6. The goal of every social interaction isn't to gain approval, so don't let anxiety convince you that you have to be everything for everyone.

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    I'm guilty of equating "successful" social interactions with making people like me, and because of that, more often than not, I walk away from every conversation feeling like I've failed miserably somehow.

    One thing that has helped a ton is reminding myself that the end goal of meeting somebody is not to gain their approval. There are a lot of people in the world, and you're not going to be for everyone! Interactions with new people are not auditions; they're bidirectional assessments where you get to ask, "Is this person for me? Do I want to cultivate a further connection here?"

    7. Your anxiety sets you on a path of self-fulfilling prophecy and you're absolutely allowed to say fuck you to that.

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    Here's the thing about anxiety: When it's whispering in your ear and you believe it, you can get stuck in a very sticky cycle.

    Personal example of a cycle I get stuck in all the time: My anxiety tells me that I'm a social disaster and that no one wants to hang out with me. When I listen to it, I isolate myself. Then people eventually stop reaching out to me because I'm being all weird and closed off. And then I'm like, "Look! Concrete evidence that my anxiety was right! Everyone hates me!"

    Self-fulfilling prophecies are anxiety's deadliest weapons because they make you believe that it's all your fault. Instead, just to see what happens, remind yourself that your anxiety is a lying douchebag, and set out to prove it wrong. You'll prooobably start putting out vibes that attract better results and grow more confident in the process.

    8. You're capable of making decisions based on wants instead of fears.

    Everyone makes fear-based choices, especially when you deal with anxiety. An old therapist of mine used to say, "Think about what you want and whether that is more important to you than what you're afraid of."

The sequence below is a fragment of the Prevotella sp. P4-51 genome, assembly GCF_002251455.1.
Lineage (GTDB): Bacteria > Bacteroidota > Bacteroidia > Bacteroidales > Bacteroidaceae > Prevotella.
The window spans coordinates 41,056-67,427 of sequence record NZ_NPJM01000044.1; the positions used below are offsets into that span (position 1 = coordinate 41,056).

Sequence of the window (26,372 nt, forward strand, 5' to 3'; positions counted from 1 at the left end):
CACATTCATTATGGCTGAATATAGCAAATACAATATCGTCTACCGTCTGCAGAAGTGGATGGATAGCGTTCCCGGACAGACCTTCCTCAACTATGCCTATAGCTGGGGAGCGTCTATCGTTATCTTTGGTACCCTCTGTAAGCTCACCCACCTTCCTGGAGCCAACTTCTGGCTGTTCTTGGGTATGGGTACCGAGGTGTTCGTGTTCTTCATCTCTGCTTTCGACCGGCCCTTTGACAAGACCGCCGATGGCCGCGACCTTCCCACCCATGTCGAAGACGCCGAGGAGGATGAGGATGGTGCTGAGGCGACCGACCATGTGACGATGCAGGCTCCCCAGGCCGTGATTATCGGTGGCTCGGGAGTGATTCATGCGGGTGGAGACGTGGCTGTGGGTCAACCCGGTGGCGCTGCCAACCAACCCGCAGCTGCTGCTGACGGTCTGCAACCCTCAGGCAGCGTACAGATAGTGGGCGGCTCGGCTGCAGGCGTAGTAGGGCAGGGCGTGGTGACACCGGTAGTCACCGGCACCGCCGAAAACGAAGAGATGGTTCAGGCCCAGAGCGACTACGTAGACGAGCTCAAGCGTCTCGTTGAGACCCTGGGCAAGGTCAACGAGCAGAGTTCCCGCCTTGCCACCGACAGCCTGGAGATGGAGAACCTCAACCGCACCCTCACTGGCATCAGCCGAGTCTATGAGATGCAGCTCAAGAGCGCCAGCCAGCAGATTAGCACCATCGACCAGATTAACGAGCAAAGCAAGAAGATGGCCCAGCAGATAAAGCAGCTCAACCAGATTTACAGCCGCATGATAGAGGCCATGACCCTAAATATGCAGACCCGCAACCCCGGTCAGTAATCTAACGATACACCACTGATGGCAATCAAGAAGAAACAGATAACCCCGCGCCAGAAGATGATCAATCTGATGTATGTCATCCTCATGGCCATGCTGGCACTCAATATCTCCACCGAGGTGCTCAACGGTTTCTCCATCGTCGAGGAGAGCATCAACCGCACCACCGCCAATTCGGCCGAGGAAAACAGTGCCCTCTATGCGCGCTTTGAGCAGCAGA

Sometimes, I have to give myself a little pep talk before turning down the things that my brain flags as an automatic no thanks to my anxiety. After reflecting, I tell myself yes, it makes me anxious, but yes, I want it and can do it because I'd probably regret not doing it more.

    9. Okay-case scenarios happen a lot more often than worst-case and best-case scenarios.

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    A chronic catastrophic thinker, I once received the advice to consider best-case scenarios as much as worst-case scenarios. And frankly, that didn't help me at all because I'm a stubborn anxious cynic. What was more helpful was walking through the most mundane, realistic outcomes I could think of. It always dampens the worst-case scenario into submission.

    10. You deserve to create your own support system.

    Anna Borges / BuzzFeed / Via

    It took me too long to assemble an anxiety survival kit. But when I did, on top of lorazepam, my Bath & Body Works stress relief candle, and my cats, the most invaluable additions were the people I let in to help me.

    A trusted therapist. Friends who I taught little ways to help me. Coworkers who understood my limitations, but who would gently push and encourage me when needed. Group chats that doubled as emotional support groups for the occasional communal anxiety meltdown.

    I'm sure you've been told that you don't have to deal alone, but it bears repeating. Being vulnerable is scary, but anxiety multiples in solitude and you deserve the help.

    By the way: If you're not already, you might want to look into ways to take care of yourself. SO, here are some quick resources:

    • You can learn more about starting therapy here, since pretty much everyone can benefit from talking to a professional.

    • You can learn more about anxiety disorders here.

    Here are little ways to be less anxious in general and here are some self-care tips.

    • And if you need to talk to someone immediately, the US National Suicide Prevention Lifeline is 1-800-273-8255. A list of international suicide hotlines can be found here.

    What lessons have you learned about your own anxiety that changed the game for you?